In a surprise statement issued by the Zarzuela royal palace Sunday, it was revealed that Spain’s head of State, King Felipe VI, has decided to renounce any inheritance from his father, former King Juan Carlos, and to cut the former monarch’s annual allowance of nearly 200,000 euros from the budget of the royal household after learning that Juan Carlos accepted an unexplained deposit of some 88 million euros in 2008 from the late-King Abdullah of Saudi Arabia into an offshore account that has Felipe named as beneficiary.
The announcement made clear the current king was renouncing any inheritance payments that he may have been eligible to receive from his father, in a clear effort to completely disassociate himself from any business or financial transactions involving the former king.
At the same time, the palace said that Felipe was striking the former king’s 194,232 euro annual allowance from the monarchy’s budget in a move that mirrors Felipe’s 2015 decision to distance the monarchy from his sister Cristina, removing her title and allowance as Duchess of Palma de Mallorca amid a corruption scandal that eventually sent Cristina’s husband to prison.
Rumours of the donation from the late Saudi king had been circulating in Spain for weeks, part of a growing scandal in which Juan Carlos’ Danish-born 56-year-old former mistress, Corinna zu Sayn-Wittgenstein-Sayn, has filed suit in a London court alleging that the former Spanish king and his associates have threatened her not to testify in investigations by financial authorities in Switzerland into the origin of monies in Juan Carlos’ Swiss bank accounts.
At the weekend, a British newspaper published a story detailing the payment from the late Saudi monarch to Juan Carlos in 2008 and alleging that the current King Felipe is named as a beneficiary in an offshore fund that controls his father’s Swiss accounts.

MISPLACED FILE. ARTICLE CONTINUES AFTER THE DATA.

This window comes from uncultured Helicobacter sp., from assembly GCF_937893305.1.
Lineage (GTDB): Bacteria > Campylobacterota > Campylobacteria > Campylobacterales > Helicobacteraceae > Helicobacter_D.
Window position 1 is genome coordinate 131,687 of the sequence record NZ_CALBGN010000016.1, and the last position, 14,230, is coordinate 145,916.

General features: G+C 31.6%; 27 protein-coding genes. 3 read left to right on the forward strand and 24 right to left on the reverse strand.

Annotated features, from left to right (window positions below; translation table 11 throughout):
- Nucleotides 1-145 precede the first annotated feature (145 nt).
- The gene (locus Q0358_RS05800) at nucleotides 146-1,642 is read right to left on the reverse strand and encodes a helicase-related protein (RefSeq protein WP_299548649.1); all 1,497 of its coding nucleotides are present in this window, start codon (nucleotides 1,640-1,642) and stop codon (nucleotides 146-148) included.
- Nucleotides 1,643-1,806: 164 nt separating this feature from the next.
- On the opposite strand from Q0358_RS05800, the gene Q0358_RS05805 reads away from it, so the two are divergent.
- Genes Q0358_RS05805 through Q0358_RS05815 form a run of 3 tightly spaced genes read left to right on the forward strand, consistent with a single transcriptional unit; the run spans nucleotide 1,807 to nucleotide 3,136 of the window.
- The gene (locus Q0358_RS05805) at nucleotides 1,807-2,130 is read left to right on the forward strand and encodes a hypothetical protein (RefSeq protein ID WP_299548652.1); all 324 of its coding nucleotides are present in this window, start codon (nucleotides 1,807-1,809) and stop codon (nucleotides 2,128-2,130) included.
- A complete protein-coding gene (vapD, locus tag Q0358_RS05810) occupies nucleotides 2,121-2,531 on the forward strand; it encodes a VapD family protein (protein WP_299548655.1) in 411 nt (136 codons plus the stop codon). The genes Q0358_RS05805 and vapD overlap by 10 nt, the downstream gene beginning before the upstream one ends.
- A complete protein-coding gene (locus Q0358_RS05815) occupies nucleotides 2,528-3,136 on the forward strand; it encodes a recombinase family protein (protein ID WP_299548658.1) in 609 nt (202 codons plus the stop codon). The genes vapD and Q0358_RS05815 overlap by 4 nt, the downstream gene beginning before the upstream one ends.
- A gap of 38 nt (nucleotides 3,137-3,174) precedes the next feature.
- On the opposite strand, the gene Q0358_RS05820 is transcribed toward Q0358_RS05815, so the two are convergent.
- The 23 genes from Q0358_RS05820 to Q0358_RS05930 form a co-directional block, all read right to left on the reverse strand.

The statement issued Sunday by the Zarzuela royal palace made the point that Felipe VI had mentioned in his acceptance speech upon acceding to the Spanish throne in 2014 that “the Crown must […] preserve its prestige and observe an integral, honest and transparent conduct”.
The statement said that in keeping with what amounted to the king’s pledge of transparency and honesty, Felipe wanted it “publicly known” that he was renouncing any “inheritance that may personally correspond to him, as well as any asset, investment or financial structure whose origin , characteristics or purpose may not be in accordance with the legality or with the criteria of rectitude and integrity that govern its institutional and private activity and that must inform the activity of the Crown”.
In recent weeks, congressional deputies of the leftwing Unidas Podemos coalition joined other regional parties in pushing for establishment of a special commission in the Spanish Congress to look into allegations of corruption and tax evasion on the part of Juan Carlos. Last week, the congressional legal services office issued its opinion on the matter, saying that Spain’s Constitution does not authorize Congress to carry out investigations of sitting or former heads of state in Spain, a position which has also been upheld in previous rulings by Spain’s Tribuna Constitucional court.
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